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How to Become a Sterile Processing Technician

By Edited Nov 13, 2013 0 0

If you're looking for a job in the allied health fields working with surgical teams, you might want to become a sterile processing technician.

Sterile processing technicians ensure that instruments used by medical personnel are kept free of germs and other contaminants. This involves using dedicated equipment, such as autoclaves and gas sterilizers. They make sure an adequate number of sterile surgical instruments are ready for the use of hospital personnel. They assemble procedure trays, collect used equipment, and return sterilized equipment to its proper location. They are responsible for making sure that instruments remain uncontaminated during transportation and storage. Sterile processing technicians also take care of their decontamination equipment, performing routine maintenance and ordering supplies. They may also be responsible for sterile linens.

Most sterile processing technicians work in hospitals and medical centers (especially in operating rooms) but they are also found in private practices and public health clinics.

This is a career with ample job openings and mobility. The Bureau of Labor Statistics says that openings for this type of position are expected to grow much faster than the average for all occupations. The number of surgeries is rising as baby boomers age and more surgical procedures are developed.

According to SimplyHired.com, the median salary for sterile processing technicians in the United States is $29,000 per year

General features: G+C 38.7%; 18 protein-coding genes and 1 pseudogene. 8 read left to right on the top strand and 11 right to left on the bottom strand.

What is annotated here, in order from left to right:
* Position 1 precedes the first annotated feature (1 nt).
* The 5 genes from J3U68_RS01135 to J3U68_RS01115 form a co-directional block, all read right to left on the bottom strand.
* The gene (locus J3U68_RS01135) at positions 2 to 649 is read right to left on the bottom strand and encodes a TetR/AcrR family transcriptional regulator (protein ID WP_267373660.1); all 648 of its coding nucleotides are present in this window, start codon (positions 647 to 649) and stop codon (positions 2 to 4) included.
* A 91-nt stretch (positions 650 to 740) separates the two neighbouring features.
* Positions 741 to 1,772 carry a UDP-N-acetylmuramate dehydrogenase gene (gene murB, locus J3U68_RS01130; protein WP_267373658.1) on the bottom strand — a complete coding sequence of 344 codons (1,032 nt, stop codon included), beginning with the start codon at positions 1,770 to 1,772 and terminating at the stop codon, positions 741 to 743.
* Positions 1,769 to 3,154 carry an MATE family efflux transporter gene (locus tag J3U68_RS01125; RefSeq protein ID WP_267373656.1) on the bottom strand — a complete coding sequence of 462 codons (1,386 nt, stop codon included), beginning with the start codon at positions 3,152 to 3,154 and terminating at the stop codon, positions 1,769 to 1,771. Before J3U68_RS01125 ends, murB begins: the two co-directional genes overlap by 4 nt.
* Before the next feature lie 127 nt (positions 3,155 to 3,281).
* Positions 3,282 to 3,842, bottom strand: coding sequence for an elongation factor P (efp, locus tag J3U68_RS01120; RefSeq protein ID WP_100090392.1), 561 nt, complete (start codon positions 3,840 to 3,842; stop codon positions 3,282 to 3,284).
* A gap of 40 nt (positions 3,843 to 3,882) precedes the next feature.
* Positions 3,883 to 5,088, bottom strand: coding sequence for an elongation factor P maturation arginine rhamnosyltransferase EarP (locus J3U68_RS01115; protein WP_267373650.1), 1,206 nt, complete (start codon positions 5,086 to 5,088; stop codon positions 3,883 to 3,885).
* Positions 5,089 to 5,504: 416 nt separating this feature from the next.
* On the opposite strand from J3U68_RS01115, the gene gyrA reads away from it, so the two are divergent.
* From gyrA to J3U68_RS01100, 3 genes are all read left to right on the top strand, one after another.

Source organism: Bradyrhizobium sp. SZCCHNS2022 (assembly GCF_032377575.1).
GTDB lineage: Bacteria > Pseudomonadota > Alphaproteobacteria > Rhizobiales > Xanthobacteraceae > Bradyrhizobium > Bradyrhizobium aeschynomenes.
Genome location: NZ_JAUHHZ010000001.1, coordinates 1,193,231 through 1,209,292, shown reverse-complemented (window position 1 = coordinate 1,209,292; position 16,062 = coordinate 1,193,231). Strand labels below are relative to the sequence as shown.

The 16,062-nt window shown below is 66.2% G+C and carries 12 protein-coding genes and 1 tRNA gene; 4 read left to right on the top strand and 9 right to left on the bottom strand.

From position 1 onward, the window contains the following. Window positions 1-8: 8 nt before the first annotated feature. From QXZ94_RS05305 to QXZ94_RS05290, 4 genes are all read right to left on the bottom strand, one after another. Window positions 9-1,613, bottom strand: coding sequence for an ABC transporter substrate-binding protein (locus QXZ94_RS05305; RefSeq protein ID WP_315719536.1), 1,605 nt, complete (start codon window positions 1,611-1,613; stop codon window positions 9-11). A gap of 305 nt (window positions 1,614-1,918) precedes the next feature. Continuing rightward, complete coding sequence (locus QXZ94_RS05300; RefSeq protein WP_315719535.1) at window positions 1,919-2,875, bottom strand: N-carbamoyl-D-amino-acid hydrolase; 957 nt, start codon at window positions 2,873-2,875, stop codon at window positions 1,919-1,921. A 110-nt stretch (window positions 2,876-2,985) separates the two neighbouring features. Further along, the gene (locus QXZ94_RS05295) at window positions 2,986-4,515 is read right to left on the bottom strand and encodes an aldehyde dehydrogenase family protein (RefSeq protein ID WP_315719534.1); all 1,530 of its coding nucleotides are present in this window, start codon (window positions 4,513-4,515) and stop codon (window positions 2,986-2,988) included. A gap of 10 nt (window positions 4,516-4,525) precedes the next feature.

Things You Will Need

* Ability to work on your feet for extended periods of time.

Step 1

Explore whether or not this career is right for you. Sterile processing technicians work with used surgical instruments, so you must be okay with the sight of blood. You will have to be able to lift moderately heavy objects, and have no problem with being on your feet for long periods of time. Visit SterileProcessing.org for career information.

Step 2

Get trained in sterile processing. A one or two year program at a community college or vocational school will prepare you. You may also be able to learn the job through an on-site training program.

Step 3

Obtain certification. This is a requirement in some locations, and will no doubt improve your employment prospects overall. The Certification Board for Sterile Processing and Distribution accredits sterile processing technicians in the United States and internationally.


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